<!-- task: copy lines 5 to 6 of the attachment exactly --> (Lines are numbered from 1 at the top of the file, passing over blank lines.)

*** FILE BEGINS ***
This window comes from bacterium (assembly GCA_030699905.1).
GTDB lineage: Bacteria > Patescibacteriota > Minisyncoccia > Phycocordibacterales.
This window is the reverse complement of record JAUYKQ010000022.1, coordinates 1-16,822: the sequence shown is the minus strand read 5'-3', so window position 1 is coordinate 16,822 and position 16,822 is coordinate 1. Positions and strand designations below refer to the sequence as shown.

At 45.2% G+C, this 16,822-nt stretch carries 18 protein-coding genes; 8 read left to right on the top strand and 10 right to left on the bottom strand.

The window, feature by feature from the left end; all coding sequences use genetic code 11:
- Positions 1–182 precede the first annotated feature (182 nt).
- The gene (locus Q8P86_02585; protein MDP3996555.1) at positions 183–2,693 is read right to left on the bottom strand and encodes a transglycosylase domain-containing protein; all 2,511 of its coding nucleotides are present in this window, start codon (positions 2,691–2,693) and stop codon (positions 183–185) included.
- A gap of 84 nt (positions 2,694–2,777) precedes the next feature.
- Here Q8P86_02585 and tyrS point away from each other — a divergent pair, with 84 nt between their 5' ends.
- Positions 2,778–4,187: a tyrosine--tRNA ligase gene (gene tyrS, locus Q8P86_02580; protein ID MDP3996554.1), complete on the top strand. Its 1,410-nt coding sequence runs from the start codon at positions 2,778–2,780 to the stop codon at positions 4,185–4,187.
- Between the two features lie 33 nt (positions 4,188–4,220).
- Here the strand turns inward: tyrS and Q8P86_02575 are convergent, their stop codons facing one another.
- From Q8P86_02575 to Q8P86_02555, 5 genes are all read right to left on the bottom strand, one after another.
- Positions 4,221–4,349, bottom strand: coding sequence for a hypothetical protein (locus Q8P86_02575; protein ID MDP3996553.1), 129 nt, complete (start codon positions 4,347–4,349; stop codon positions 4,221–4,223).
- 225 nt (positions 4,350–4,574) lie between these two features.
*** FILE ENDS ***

The window, feature by feature from the left end; all coding sequences use genetic code 11:
- Positions 1–182 precede the first annotated feature (182 nt).